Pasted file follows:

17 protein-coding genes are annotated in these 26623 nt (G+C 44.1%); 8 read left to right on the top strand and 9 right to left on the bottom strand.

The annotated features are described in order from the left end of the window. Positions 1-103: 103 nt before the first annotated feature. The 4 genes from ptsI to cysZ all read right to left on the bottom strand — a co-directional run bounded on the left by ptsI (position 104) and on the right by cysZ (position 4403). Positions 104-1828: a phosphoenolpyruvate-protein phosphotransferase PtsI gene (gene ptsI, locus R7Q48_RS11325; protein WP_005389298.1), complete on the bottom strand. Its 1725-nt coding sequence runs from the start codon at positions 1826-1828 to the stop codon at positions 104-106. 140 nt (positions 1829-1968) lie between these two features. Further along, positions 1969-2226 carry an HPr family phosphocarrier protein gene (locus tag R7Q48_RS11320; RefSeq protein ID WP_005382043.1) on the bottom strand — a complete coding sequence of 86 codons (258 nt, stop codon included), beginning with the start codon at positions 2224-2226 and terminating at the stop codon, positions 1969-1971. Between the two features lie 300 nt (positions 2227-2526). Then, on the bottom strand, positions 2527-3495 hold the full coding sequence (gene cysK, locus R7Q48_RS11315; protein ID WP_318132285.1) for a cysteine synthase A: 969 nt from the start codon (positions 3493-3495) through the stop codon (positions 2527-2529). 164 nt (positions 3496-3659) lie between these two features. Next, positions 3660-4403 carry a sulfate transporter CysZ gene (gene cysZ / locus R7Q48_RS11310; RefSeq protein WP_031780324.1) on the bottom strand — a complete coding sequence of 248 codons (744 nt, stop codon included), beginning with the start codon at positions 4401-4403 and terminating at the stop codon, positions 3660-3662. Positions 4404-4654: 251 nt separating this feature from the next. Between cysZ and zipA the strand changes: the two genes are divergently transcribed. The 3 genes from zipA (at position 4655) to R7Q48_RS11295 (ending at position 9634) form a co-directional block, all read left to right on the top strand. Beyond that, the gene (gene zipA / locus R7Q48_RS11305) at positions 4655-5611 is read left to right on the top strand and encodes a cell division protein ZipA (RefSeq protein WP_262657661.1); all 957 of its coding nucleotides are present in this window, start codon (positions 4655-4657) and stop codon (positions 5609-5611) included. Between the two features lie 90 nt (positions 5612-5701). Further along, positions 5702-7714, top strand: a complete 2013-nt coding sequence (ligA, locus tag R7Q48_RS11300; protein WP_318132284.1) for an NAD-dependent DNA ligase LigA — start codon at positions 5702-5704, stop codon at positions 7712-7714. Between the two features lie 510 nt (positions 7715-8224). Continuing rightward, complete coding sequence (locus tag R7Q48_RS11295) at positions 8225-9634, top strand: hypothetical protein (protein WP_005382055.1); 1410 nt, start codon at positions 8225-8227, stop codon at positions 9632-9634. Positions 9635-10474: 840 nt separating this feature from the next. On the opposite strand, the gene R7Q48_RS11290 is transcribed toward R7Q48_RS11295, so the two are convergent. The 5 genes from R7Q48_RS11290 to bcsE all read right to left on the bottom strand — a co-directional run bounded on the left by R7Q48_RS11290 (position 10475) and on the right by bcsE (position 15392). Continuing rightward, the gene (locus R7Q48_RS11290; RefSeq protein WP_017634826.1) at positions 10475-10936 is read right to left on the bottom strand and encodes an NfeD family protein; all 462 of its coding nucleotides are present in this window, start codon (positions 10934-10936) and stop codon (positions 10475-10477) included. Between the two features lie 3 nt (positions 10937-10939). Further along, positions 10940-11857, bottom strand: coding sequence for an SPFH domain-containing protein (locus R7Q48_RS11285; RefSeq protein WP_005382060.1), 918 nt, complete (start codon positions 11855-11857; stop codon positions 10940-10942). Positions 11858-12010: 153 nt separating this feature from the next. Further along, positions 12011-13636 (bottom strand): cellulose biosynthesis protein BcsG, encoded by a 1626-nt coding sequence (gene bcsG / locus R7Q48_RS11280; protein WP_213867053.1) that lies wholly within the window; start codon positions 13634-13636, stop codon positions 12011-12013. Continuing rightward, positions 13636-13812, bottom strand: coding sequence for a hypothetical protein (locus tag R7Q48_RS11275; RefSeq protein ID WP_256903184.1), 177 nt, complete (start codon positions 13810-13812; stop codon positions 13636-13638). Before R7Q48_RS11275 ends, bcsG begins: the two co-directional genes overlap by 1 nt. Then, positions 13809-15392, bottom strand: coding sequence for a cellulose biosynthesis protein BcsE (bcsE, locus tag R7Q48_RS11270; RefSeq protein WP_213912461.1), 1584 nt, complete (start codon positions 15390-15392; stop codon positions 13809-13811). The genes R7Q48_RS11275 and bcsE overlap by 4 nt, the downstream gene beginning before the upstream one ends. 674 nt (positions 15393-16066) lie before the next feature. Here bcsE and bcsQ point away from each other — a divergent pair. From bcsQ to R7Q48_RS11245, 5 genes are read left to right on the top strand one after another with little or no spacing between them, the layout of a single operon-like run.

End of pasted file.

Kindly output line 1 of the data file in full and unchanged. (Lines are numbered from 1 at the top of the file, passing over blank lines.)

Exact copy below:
17 protein-coding genes are annotated in these 26623 nt (G+C 44.1%); 8 read left to right on the top strand and 9 right to left on the bottom strand.